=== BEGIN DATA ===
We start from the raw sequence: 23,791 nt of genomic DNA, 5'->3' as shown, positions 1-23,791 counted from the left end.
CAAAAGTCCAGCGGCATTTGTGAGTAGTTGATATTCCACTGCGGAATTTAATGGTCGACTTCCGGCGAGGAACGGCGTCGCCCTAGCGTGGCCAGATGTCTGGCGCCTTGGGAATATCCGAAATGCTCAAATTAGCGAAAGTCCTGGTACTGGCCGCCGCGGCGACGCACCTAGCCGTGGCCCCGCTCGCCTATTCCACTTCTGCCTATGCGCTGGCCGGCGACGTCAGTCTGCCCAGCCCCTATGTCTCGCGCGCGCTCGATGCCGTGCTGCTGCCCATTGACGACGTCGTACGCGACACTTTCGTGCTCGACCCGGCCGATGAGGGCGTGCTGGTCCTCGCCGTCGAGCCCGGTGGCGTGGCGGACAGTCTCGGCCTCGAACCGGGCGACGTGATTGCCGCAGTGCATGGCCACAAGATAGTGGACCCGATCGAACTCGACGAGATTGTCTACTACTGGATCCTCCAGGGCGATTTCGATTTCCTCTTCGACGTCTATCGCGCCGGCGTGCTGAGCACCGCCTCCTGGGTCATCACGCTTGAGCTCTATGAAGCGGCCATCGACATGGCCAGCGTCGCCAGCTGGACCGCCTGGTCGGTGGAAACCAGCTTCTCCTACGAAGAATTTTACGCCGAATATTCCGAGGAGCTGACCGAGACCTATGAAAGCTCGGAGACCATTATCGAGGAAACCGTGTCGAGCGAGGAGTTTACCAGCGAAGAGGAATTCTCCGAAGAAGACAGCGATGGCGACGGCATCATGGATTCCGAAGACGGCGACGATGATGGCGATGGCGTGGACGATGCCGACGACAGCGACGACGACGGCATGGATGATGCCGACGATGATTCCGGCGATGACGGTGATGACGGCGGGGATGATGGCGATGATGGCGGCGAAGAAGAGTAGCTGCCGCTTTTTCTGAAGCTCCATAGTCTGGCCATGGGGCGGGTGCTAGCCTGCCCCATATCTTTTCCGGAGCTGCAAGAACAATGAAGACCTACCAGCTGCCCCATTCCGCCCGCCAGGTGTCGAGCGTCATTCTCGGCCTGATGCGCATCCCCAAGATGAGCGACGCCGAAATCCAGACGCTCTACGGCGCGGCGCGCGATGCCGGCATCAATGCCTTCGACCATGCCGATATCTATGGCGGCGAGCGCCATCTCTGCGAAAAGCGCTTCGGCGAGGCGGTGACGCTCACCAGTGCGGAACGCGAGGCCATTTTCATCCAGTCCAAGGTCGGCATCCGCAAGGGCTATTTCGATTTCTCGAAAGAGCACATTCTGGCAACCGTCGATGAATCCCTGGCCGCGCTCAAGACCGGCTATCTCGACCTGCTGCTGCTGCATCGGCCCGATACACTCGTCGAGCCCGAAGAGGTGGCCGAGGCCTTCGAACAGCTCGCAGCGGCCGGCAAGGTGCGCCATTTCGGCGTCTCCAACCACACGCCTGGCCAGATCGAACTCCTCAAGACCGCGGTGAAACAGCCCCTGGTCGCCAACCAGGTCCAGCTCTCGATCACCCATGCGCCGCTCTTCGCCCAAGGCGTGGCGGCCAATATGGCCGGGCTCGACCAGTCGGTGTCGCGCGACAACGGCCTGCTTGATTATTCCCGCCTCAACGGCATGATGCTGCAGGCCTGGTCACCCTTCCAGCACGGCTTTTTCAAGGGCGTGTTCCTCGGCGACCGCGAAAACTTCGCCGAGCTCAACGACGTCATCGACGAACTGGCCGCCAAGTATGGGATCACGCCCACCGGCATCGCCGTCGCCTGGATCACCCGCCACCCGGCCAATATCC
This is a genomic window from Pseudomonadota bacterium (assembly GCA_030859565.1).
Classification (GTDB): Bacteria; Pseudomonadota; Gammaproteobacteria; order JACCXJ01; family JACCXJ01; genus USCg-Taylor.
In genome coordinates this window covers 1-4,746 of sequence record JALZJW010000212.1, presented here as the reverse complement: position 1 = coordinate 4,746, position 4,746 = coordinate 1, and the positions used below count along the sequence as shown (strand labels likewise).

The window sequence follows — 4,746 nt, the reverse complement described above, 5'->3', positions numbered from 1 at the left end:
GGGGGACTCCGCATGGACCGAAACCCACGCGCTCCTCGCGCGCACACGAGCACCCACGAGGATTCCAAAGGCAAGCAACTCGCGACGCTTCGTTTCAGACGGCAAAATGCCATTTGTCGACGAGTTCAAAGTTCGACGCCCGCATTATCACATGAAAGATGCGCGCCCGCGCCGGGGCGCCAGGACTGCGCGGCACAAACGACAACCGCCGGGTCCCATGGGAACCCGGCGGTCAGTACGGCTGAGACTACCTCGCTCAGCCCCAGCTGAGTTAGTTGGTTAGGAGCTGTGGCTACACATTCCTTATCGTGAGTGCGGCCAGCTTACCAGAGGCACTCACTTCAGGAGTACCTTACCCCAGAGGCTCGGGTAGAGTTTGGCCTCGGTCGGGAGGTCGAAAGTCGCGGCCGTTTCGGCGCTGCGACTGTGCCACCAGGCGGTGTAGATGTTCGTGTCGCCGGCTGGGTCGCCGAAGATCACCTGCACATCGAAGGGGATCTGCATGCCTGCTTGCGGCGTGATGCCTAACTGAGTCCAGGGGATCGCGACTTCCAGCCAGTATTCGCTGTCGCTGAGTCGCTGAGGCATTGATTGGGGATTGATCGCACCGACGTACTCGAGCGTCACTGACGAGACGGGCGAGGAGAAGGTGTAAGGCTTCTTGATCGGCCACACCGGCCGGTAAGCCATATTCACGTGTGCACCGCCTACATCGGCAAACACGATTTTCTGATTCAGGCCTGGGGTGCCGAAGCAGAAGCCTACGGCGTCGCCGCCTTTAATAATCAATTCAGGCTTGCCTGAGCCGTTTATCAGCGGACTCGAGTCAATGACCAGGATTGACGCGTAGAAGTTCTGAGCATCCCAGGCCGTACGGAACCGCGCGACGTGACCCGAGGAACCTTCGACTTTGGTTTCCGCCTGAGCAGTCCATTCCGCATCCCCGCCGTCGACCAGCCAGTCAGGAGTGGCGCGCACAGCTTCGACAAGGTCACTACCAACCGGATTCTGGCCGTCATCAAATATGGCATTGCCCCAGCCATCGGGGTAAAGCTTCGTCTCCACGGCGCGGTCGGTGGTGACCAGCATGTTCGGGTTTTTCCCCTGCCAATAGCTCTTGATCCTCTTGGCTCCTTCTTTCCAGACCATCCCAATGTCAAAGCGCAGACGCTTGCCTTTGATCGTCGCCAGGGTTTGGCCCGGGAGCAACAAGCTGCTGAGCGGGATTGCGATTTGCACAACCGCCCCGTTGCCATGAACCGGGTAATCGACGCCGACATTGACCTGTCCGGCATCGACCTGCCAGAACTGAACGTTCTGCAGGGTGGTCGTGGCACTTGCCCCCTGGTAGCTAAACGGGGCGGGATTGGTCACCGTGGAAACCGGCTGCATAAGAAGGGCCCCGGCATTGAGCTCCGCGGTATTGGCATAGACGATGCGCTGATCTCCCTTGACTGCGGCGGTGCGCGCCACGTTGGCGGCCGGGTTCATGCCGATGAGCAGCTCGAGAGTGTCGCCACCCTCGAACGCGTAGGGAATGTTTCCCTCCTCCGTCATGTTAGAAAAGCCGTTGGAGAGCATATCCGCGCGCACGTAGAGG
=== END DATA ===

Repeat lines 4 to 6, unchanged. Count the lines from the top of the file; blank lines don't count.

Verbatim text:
Classification (GTDB): Bacteria; Pseudomonadota; Gammaproteobacteria; order JACCXJ01; family JACCXJ01; genus USCg-Taylor.
In genome coordinates this window covers 1-4,746 of sequence record JALZJW010000212.1, presented here as the reverse complement: position 1 = coordinate 4,746, position 4,746 = coordinate 1, and the positions used below count along the sequence as shown (strand labels likewise).

The window sequence follows — 4,746 nt, the reverse complement described above, 5'->3', positions numbered from 1 at the left end: